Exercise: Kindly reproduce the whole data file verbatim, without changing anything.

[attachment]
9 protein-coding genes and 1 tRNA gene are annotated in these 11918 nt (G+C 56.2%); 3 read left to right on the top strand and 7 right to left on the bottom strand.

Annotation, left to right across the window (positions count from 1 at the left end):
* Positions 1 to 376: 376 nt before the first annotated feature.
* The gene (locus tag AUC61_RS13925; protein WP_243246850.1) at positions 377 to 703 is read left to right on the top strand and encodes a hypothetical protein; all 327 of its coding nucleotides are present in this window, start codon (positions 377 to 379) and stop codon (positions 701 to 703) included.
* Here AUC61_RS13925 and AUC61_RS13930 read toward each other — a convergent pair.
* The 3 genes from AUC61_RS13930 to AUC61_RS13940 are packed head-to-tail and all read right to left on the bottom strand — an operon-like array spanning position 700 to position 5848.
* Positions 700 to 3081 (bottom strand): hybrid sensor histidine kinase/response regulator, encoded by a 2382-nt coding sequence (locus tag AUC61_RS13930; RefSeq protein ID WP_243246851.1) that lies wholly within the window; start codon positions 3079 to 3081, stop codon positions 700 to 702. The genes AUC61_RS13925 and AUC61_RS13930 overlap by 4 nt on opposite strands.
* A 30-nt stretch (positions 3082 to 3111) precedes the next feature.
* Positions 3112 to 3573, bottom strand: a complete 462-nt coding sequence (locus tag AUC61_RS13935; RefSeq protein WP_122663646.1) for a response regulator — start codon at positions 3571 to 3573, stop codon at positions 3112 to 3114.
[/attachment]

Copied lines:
9 protein-coding genes and 1 tRNA gene are annotated in these 11918 nt (G+C 56.2%); 3 read left to right on the top strand and 7 right to left on the bottom strand.

Annotation, left to right across the window (positions count from 1 at the left end):
* Positions 1 to 376: 376 nt before the first annotated feature.
* The gene (locus tag AUC61_RS13925; protein WP_243246850.1) at positions 377 to 703 is read left to right on the top strand and encodes a hypothetical protein; all 327 of its coding nucleotides are present in this window, start codon (positions 377 to 379) and stop codon (positions 701 to 703) included.
* Here AUC61_RS13925 and AUC61_RS13930 read toward each other — a convergent pair.
* The 3 genes from AUC61_RS13930 to AUC61_RS13940 are packed head-to-tail and all read right to left on the bottom strand — an operon-like array spanning position 700 to position 5848.
* Positions 700 to 3081 (bottom strand): hybrid sensor histidine kinase/response regulator, encoded by a 2382-nt coding sequence (locus tag AUC61_RS13930; RefSeq protein ID WP_243246851.1) that lies wholly within the window; start codon positions 3079 to 3081, stop codon positions 700 to 702. The genes AUC61_RS13925 and AUC61_RS13930 overlap by 4 nt on opposite strands.
* A 30-nt stretch (positions 3082 to 3111) precedes the next feature.
* Positions 3112 to 3573, bottom strand: a complete 462-nt coding sequence (locus tag AUC61_RS13935; RefSeq protein WP_122663646.1) for a response regulator — start codon at positions 3571 to 3573, stop codon at positions 3112 to 3114.